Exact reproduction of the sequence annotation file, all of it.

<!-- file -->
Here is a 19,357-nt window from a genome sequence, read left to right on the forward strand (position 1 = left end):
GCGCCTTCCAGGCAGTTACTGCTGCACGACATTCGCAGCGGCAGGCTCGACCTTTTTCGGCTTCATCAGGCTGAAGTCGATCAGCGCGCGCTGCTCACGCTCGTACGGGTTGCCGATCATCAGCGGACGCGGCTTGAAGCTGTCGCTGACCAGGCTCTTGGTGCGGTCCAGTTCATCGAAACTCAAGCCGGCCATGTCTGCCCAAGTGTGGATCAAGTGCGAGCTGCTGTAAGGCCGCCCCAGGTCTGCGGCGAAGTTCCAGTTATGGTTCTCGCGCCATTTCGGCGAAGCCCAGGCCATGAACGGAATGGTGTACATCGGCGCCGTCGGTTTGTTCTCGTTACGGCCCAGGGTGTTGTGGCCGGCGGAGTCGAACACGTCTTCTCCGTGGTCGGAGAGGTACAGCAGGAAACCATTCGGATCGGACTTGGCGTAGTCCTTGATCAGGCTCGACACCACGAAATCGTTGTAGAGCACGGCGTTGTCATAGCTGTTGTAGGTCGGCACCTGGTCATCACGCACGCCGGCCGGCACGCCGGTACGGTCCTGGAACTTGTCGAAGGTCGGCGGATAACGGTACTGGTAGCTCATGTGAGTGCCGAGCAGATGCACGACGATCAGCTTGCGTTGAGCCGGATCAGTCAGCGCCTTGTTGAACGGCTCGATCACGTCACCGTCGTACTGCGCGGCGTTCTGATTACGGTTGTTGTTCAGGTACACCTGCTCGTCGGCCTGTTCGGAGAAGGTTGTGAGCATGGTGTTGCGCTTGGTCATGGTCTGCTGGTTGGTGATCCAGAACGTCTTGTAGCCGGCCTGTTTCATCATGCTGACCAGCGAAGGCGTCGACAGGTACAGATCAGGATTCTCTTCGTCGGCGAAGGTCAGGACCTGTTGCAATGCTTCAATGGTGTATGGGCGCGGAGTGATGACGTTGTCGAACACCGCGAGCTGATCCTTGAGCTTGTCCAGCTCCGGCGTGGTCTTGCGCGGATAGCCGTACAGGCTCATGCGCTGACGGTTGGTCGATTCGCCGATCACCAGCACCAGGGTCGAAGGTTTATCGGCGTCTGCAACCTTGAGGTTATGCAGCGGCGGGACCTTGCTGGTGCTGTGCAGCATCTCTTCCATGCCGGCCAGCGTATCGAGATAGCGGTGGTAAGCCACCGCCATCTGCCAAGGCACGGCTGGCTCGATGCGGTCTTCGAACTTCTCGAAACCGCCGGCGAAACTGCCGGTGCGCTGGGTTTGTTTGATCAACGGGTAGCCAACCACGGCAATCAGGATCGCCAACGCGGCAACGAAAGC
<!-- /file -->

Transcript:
Here is a 19,357-nt window from a genome sequence, read left to right on the forward strand (position 1 = left end):
GCGCCTTCCAGGCAGTTACTGCTGCACGACATTCGCAGCGGCAGGCTCGACCTTTTTCGGCTTCATCAGGCTGAAGTCGATCAGCGCGCGCTGCTCACGCTCGTACGGGTTGCCGATCATCAGCGGACGCGGCTTGAAGCTGTCGCTGACCAGGCTCTTGGTGCGGTCCAGTTCATCGAAACTCAAGCCGGCCATGTCTGCCCAAGTGTGGATCAAGTGCGAGCTGCTGTAAGGCCGCCCCAGGTCTGCGGCGAAGTTCCAGTTATGGTTCTCGCGCCATTTCGGCGAAGCCCAGGCCATGAACGGAATGGTGTACATCGGCGCCGTCGGTTTGTTCTCGTTACGGCCCAGGGTGTTGTGGCCGGCGGAGTCGAACACGTCTTCTCCGTGGTCGGAGAGGTACAGCAGGAAACCATTCGGATCGGACTTGGCGTAGTCCTTGATCAGGCTCGACACCACGAAATCGTTGTAGAGCACGGCGTTGTCATAGCTGTTGTAGGTCGGCACCTGGTCATCACGCACGCCGGCCGGCACGCCGGTACGGTCCTGGAACTTGTCGAAGGTCGGCGGATAACGGTACTGGTAGCTCATGTGAGTGCCGAGCAGATGCACGACGATCAGCTTGCGTTGAGCCGGATCAGTCAGCGCCTTGTTGAACGGCTCGATCACGTCACCGTCGTACTGCGCGGCGTTCTGATTACGGTTGTTGTTCAGGTACACCTGCTCGTCGGCCTGTTCGGAGAAGGTTGTGAGCATGGTGTTGCGCTTGGTCATGGTCTGCTGGTTGGTGATCCAGAACGTCTTGTAGCCGGCCTGTTTCATCATGCTGACCAGCGAAGGCGTCGACAGGTACAGATCAGGATTCTCTTCGTCGGCGAAGGTCAGGACCTGTTGCAATGCTTCAATGGTGTATGGGCGCGGAGTGATGACGTTGTCGAACACCGCGAGCTGATCCTTGAGCTTGTCCAGCTCCGGCGTGGTCTTGCGCGGATAGCCGTACAGGCTCATGCGCTGACGGTTGGTCGATTCGCCGATCACCAGCACCAGGGTCGAAGGTTTATCGGCGTCTGCAACCTTGAGGTTATGCAGCGGCGGGACCTTGCTGGTGCTGTGCAGCATCTCTTCCATGCCGGCCAGCGTATCGAGATAGCGGTGGTAAGCCACCGCCATCTGCCAAGGCACGGCTGGCTCGATGCGGTCTTCGAACTTCTCGAAACCGCCGGCGAAACTGCCGGTGCGCTGGGTTTGTTTGATCAACGGGTAGCCAACCACGGCAATCAGGATCGCCAACGCGGCAACGAAAGC